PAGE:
Snorting and hiccupping with laughter is the usual audience reaction to the Tel Aviv comedy troupe known as the Tziporela Ensemble. The nine-member group is hoping to elicit the same response from American audiences next month.
Already famed for their Off-Broadway style of slapstick comedy, music and short theater sketches, it only makes sense that the award-winning Israeli theater troupe should celebrate their American premiere … Off-Broadway.
They’re taking their fourth production, “Odd Birdz,” to the Players Theater for a five-week run, from October 14 to November 19, 2014.
“This proves that dreams come true,” producer Gal Friedman tells ISRAEL21c. “This was a dream that we dreamt and we achieved the ability to make this dream come true. New York is the core of what theater means in the world. That’s where things in showbiz happen. And we’re going to be part of it and that’s very exciting.”
The troupe’s members met when they were students at the Nissan Nativ Acting Studio over a decade ago and have been collaborating ever since.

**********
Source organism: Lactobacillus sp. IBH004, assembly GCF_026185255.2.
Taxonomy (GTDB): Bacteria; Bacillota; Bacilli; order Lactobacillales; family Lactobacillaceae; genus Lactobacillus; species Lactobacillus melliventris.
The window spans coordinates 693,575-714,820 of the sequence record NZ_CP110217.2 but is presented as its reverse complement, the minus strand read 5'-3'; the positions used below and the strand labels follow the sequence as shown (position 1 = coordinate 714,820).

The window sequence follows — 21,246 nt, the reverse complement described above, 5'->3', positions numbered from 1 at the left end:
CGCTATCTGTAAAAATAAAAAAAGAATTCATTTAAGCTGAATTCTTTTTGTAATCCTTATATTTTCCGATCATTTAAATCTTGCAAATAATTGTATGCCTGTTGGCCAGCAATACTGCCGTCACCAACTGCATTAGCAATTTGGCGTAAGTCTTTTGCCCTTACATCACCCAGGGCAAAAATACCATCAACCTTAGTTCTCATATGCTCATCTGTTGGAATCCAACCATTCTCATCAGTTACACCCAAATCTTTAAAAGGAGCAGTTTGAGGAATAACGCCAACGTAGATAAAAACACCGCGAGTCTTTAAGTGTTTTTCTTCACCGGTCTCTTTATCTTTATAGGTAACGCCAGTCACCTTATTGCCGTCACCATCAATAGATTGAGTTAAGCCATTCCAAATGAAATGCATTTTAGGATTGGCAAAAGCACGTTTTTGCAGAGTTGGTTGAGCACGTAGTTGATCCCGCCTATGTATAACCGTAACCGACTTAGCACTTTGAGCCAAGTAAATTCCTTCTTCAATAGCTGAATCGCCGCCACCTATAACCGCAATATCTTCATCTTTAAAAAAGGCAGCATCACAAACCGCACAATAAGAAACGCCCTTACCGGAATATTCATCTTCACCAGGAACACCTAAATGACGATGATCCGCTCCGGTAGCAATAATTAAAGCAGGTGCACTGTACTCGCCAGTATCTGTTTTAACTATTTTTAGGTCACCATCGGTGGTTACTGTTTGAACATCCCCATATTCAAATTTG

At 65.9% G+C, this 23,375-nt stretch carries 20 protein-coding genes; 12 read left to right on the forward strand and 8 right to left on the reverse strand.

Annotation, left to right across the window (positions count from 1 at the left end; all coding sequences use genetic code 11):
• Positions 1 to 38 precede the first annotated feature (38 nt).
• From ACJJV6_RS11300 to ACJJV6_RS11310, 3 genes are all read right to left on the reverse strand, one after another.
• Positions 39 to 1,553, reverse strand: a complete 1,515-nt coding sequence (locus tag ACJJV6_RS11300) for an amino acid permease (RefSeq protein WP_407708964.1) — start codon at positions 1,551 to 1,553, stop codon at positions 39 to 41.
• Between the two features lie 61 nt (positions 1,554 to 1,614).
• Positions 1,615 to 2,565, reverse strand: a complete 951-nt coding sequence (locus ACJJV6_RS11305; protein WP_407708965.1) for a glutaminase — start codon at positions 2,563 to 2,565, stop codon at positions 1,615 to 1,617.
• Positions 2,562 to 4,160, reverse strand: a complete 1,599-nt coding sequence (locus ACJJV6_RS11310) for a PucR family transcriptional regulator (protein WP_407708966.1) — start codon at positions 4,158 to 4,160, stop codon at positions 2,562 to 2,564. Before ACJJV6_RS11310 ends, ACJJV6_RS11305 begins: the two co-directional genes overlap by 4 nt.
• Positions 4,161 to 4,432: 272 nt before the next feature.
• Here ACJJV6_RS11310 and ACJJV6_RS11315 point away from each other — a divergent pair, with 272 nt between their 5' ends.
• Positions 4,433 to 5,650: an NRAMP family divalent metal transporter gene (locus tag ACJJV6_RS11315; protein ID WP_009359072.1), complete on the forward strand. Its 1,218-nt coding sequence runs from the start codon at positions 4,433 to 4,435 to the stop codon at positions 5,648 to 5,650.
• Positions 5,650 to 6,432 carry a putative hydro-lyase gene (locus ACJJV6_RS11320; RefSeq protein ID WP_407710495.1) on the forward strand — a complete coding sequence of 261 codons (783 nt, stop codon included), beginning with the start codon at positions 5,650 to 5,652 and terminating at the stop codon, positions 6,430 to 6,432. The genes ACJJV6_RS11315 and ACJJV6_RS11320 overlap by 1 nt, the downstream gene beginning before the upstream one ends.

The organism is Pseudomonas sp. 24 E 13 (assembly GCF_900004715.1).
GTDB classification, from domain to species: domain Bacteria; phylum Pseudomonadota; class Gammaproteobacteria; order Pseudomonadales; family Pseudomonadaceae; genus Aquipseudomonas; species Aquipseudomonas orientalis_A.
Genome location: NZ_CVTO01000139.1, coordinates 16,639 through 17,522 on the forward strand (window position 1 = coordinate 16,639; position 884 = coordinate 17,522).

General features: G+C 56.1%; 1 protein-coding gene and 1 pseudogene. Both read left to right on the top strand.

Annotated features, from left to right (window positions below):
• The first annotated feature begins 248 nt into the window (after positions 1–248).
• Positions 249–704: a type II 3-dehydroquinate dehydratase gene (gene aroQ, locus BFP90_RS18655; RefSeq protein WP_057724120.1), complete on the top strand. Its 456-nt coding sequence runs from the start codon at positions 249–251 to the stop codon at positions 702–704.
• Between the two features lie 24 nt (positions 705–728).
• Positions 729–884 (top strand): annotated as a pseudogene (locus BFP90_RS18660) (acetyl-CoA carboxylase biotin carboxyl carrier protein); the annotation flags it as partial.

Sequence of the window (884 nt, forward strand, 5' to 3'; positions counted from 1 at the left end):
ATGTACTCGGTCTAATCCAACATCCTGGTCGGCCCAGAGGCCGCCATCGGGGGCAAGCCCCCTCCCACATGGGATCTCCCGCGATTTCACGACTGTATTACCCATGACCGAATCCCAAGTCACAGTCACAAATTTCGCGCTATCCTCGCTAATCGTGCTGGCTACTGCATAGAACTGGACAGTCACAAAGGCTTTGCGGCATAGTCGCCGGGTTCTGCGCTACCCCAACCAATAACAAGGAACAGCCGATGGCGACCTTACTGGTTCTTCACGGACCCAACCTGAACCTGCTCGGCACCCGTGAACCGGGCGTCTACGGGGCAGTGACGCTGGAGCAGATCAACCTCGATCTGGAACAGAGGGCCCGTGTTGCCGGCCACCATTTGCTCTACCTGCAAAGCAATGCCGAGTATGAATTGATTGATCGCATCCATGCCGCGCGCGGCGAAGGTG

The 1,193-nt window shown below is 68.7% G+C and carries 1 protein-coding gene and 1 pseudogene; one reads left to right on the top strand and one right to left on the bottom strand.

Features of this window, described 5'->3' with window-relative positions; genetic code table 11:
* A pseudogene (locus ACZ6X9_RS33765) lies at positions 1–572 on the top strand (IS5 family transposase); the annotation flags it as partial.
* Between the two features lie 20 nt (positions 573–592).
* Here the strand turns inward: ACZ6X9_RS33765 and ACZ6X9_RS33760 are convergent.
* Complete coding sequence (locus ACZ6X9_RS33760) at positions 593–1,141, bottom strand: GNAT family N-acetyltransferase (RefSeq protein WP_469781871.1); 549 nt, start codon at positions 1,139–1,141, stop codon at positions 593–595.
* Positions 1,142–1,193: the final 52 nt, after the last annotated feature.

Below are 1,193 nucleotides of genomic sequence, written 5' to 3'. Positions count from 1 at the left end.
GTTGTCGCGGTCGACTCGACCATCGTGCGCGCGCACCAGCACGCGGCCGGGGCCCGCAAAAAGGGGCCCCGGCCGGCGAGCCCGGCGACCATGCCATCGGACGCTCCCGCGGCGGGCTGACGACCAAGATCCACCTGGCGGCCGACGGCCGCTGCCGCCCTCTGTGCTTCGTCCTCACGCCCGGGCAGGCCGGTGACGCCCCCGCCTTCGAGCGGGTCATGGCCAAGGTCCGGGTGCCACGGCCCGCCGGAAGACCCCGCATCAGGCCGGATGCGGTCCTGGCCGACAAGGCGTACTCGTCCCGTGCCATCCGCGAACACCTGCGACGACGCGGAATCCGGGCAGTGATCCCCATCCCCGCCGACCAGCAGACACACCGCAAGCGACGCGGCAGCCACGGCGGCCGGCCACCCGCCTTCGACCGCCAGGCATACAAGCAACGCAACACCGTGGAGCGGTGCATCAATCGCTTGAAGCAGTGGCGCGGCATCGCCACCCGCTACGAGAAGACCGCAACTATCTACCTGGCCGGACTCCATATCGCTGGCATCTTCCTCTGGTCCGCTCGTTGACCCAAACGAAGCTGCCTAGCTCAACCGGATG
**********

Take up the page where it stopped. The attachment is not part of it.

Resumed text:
“Shifting from complete nonsense to refined satire, dancing to acrobatics, sophisticated jokes to idiotic voices, constant wittiness to 30-second-long sketches, Tziporela does it all, and with a great amount of talent,” raves Time Out Tel Aviv.
They’ve tweaked their show for an international audience, and Friedman believes Americans will keel over in laughter just as Israelis do.
“We’ve had a very good experience in Italy, Australia and in Israel with the show. We’re sure New Yorkers will love it,” he says.
The skits are takeoffs of everyday life but there are also noticeable jabs at classical literature.
Tziporela includes Friedman, Lotus Etrog, Efrat Aviv, Omri Doron, Ben Perry, Tamara Klingon, Dana Ivgy and Tomer Nahir Petluk. The New York cast will also include Naama Amit and Danny Isserles.
To make sure they set off on the right foot, Tziporela – which has both Hebrew and English shows in its repertoire – is set to perform the same show they’ll be doing in New York, for the international audience in Tel Aviv on September 17.
Asked if they’ll franchise out, like the Israeli-made Voca People and Mayumana productions have done, Friedman says it’s under discussion.
“We want to be part of the Off-Broadway community,” he says. “We don’t know if we can franchise ourselves. We can’t answer about that right now. But we are open to do as much as we can to be in New York and be there as long as we can. The world is global and you need to understand that if you want to be an actor or artist your art needs to be around the world. You can’t just do it in Israel, or in your hometown. If we need to be three months in New York, we’ll do it.”